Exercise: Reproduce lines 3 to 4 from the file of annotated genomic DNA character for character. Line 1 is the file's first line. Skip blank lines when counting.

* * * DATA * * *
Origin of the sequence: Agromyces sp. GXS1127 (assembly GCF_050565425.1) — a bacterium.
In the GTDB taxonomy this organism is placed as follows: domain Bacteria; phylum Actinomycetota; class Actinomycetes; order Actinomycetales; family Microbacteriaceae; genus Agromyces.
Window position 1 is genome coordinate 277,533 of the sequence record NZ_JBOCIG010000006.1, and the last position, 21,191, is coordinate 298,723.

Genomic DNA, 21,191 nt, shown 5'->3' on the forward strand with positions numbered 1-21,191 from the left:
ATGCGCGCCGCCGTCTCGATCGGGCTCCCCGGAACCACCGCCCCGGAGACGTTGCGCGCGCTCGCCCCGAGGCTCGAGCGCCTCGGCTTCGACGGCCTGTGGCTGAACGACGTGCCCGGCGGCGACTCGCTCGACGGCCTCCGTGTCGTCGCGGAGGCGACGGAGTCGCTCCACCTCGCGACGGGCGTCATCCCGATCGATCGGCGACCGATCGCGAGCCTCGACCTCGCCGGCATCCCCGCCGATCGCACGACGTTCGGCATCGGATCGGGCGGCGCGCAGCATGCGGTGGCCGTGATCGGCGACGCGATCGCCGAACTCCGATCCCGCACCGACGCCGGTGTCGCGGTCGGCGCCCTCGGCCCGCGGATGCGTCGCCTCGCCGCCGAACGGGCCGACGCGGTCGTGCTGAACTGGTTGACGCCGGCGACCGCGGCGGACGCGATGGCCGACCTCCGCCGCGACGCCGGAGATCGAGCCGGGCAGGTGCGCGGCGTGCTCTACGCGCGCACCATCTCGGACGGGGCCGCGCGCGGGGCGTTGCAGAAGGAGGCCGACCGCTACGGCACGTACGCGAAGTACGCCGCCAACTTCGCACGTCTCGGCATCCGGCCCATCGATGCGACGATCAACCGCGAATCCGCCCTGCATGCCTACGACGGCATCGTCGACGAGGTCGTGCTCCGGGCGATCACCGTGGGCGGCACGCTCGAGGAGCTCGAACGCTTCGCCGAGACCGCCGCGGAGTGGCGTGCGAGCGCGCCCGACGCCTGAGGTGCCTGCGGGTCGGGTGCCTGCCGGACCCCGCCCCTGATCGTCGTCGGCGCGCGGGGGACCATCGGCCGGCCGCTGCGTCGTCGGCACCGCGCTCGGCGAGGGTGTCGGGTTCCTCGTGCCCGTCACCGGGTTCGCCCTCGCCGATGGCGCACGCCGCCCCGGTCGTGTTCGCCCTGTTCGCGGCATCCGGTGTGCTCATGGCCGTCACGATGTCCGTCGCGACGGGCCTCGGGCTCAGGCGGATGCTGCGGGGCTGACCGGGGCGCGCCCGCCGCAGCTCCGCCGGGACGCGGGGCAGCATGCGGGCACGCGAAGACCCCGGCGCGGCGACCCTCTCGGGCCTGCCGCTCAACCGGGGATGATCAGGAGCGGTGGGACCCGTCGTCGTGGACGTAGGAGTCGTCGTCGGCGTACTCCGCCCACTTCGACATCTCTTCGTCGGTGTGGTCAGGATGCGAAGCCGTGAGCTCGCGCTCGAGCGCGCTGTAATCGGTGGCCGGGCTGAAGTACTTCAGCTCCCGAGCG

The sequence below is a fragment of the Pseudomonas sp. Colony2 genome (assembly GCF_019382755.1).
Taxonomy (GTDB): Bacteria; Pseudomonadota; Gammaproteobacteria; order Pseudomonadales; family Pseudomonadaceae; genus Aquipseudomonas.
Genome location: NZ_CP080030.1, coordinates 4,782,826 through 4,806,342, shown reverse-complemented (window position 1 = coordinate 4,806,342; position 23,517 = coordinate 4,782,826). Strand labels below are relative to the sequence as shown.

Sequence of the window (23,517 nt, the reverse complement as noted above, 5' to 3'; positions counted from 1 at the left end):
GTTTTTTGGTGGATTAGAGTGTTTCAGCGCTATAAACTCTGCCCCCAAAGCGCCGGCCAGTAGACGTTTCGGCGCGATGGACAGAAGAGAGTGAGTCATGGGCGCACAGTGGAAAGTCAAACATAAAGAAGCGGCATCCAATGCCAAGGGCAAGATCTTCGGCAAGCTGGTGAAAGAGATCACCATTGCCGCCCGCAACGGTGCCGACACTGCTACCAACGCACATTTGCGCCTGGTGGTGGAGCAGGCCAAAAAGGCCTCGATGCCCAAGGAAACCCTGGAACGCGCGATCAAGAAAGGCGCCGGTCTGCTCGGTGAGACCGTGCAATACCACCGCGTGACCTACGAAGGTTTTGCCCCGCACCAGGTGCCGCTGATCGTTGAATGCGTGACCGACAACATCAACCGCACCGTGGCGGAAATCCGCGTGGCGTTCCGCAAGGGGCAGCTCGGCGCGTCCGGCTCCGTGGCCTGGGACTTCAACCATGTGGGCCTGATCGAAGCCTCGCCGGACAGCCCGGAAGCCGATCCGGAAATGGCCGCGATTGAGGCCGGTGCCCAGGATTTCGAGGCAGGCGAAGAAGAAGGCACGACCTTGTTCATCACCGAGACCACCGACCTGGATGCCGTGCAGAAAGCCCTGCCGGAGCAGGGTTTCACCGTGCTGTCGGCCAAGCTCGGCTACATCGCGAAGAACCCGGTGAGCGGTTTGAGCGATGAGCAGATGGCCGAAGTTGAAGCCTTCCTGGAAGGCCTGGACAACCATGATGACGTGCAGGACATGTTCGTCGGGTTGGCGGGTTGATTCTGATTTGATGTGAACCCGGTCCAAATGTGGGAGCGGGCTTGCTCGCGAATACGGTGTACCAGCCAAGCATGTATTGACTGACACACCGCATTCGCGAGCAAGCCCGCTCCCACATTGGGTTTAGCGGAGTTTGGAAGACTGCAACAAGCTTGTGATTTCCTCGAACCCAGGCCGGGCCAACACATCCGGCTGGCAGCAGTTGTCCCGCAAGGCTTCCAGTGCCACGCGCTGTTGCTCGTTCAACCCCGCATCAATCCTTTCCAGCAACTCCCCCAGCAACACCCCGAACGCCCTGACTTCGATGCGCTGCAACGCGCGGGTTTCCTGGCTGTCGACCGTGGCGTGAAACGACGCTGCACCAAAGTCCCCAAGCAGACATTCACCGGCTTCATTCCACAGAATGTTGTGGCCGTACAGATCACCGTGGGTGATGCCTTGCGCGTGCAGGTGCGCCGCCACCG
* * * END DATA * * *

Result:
Window position 1 is genome coordinate 277,533 of the sequence record NZ_JBOCIG010000006.1, and the last position, 21,191, is coordinate 298,723.

Genomic DNA, 21,191 nt, shown 5'->3' on the forward strand with positions numbered 1-21,191 from the left: